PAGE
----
- Fractures. This meta-analysis found that daily coffee consumption was associated with a higher risk of bone fracture in women and a lower risk in men.
- Insomnia. This study demonstrated that a cup of coffee at dinner time reduces sleep quality (duh). But if you're having trouble sleeping you may want to reduce your caffeine intake (and do it earlier in the day)!
- Gallstones. While it has been shown that coffee drinkers may be less likely to suffer from gallstones, this study found no correlation between coffee intake and gallstone incidence.
- High Cholesterol. There are two specific substances in coffee which raise cholesterol levels: kahweol and cafestol. While paper filters capture these substances, many people now drink un-filtered coffee, such as espresso. Those with high cholesterol would do well to drink solely filtered coffee and to avoid decaf, which is also linked to cholesterol increases.
- Epilepsy. This study documented the case of a man who's epileptic seizures became less frequent when he reduced his coffee intake from heavy to zero consumption, but more research must be done on the subject.
- Atrial Fibrillation. Caffeine does not, in contrast to popular belief, cause atrial fibrillation. In fact, this study found that 1-5 cups of coffee a day may actually reduce your risk.
- Tooth Health. While it is well-known that coffee stains teeth, it may surprise you to learn that coffee may actually protect against cavities!
- Urinary Incontinence. For both men and women, coffee intake at 2 or more cups a day had a strong association with urinary incontinence.
- Blood Pressure. Unlike what was previously thought coffee does not increase the risk for high blood pressure over time, though it does increase it temporarily. Researchers believe this phenomenon may be due to the development of a tolerance to the hypertensive effects of coffee after extended use.
A Quick Note on Energy Drinks
While I would hope that most are aware that energy drinks are NOT good for our health, and are no substitute for REAL energy which we get from food. 20 standard energy drinks contain approximately 5g of caffeine, the lethal dose. So PLEASE be careful if you like to drink energy drinks throughout the day in high amounts in addition to coffee, tea, and other caffeinated substances!
(*of course, you can reach 3g of caffeine from any source if you ingest enough, but with the trend of downing large quantities of energy drinks mixed with alcohol popping up all over college campuses, I felt it was important to add!)
F A I R T R A D E C O F F E E
...may not be all we thought. We wish it were, as in the standard coffee industry individual growers may receive as little as 10% of the retail price after working in sub-par conditions. Learn more in this article: 10 Reasons Why Fair-Trade Coffee Doesn't Work.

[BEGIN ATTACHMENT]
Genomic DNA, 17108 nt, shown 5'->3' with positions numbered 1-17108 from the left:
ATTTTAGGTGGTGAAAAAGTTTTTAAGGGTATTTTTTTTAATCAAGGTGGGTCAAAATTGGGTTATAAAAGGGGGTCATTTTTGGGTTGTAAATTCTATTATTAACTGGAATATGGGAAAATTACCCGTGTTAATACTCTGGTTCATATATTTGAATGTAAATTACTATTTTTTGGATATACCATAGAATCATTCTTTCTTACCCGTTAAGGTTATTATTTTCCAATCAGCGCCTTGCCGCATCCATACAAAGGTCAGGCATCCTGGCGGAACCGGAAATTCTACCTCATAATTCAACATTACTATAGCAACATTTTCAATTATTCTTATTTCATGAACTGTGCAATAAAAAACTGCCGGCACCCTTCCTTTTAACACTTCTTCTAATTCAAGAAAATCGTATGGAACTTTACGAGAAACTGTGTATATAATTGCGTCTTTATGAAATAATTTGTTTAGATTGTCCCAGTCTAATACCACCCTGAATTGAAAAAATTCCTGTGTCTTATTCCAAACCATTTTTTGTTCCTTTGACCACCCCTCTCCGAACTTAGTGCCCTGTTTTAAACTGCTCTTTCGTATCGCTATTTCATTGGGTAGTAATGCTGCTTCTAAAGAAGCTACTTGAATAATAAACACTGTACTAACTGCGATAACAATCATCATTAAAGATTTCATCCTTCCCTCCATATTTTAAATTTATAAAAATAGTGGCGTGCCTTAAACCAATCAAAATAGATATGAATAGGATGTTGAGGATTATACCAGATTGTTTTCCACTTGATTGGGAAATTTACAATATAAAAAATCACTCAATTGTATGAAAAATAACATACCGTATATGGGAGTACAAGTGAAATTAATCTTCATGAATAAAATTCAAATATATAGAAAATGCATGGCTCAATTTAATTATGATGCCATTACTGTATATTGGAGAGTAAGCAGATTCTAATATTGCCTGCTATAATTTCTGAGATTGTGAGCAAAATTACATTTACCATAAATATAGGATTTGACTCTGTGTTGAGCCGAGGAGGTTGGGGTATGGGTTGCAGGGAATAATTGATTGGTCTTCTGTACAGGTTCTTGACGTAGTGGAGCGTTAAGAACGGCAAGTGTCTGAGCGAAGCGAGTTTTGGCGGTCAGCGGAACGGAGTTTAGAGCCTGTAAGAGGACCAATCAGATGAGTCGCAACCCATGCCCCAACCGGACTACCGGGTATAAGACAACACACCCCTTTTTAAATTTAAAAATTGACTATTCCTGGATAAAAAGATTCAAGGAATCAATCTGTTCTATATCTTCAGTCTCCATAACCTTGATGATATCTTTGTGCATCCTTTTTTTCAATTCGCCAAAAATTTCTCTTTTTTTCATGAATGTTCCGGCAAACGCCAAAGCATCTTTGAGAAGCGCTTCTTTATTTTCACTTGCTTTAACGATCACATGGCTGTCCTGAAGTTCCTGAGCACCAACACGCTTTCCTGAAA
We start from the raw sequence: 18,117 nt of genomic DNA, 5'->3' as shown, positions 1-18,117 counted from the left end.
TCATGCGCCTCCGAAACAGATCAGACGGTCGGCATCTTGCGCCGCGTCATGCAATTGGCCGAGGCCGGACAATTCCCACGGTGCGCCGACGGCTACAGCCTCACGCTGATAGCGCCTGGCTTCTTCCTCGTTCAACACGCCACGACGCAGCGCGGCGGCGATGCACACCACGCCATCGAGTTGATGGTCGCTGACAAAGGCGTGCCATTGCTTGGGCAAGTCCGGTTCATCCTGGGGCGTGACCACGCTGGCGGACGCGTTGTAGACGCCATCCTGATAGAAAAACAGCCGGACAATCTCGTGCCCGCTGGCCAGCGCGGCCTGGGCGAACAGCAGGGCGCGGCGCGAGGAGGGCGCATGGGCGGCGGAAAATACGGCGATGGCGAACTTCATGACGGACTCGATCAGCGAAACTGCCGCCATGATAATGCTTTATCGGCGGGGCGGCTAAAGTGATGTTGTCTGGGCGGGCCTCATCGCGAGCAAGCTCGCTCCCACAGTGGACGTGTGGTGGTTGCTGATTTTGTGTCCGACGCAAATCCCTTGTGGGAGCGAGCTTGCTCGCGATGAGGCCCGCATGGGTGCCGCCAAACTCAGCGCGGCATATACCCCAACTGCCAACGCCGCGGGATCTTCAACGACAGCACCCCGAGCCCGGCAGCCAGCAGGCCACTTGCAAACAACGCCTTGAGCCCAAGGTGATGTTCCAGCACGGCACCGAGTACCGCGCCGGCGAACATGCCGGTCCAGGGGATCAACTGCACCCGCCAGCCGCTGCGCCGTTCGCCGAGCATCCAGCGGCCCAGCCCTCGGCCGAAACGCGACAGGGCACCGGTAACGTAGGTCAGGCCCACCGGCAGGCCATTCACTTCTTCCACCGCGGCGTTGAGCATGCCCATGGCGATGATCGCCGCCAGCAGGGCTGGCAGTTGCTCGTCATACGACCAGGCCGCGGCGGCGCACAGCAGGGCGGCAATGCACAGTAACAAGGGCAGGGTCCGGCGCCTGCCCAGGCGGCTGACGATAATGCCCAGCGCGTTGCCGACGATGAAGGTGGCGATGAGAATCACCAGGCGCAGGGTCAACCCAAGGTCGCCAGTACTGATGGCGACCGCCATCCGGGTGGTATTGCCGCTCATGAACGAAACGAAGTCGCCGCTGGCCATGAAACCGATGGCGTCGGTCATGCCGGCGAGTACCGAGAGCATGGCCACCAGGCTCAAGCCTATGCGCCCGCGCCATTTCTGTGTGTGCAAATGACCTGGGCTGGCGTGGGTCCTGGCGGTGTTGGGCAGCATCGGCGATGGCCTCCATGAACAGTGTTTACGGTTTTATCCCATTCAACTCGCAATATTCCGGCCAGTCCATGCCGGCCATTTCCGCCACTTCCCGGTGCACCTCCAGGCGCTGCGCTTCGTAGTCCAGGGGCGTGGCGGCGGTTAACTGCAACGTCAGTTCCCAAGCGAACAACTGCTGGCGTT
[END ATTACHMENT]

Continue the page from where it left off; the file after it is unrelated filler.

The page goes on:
C O F F E E & T H E E N V R I R O N M E N T
As with any business, the coffee industry is rife with competition. The drive to produce more coffee, more quickly, has lead to less sustainable methods of cultivation which have resulted in the clearing of 2.5 million acres of forest in Central America, according to WWF. Tellingly, deforestation is most present in those countries that are also major coffee producers, and the trend doesn't seem to be going away anytime soon.
C O F F E E & T H E A N I M A L S
What does this mean for the animals? Well, as we all know, virtually no species can survive the utter destruction of their habitat at lightning fast speed. In other words, the mammals, insects, and plants that populate the rainforest are being driven to extinction at astounding rates.
So what can we do?
If you can, buy Rainforest Alliance-certified coffee. Learn more about their initiative here.
I don't blame you.
Allow me to summarize:
S O, S H O U L D Y O U S T O P D R I N K I N G C O F F E E ?
That's up to you.
As for me?
I'll continue to enjoy my daily cup or two of joe, but I'll be sure it comes with a Rainforest Alliance certification and goes into my eco-friendly mug or tumbler.
Until next time,
How many cups of coffee do you drink a day? Let me know in the comments!
Don't forget to subscribe to the Plant Based Bride newsletter (form below) for weekly updates and other goodies!
S O U R C E S & F U R T H E R R E A D I N G
tags / should i stop drinking coffee, is coffee good or bad, should i drink coffee, is coffee bad for you, is coffee good for you, is fair trade coffee better, rainforest alliance certified coffee, coffee's impact on the environment, coffee's effect on animals, is coffee bad for animals, should i drink coffee as a vegan, is coffee healthy, coffee and cancer, coffee and diabetes, coffee and anxiety, coffee and depression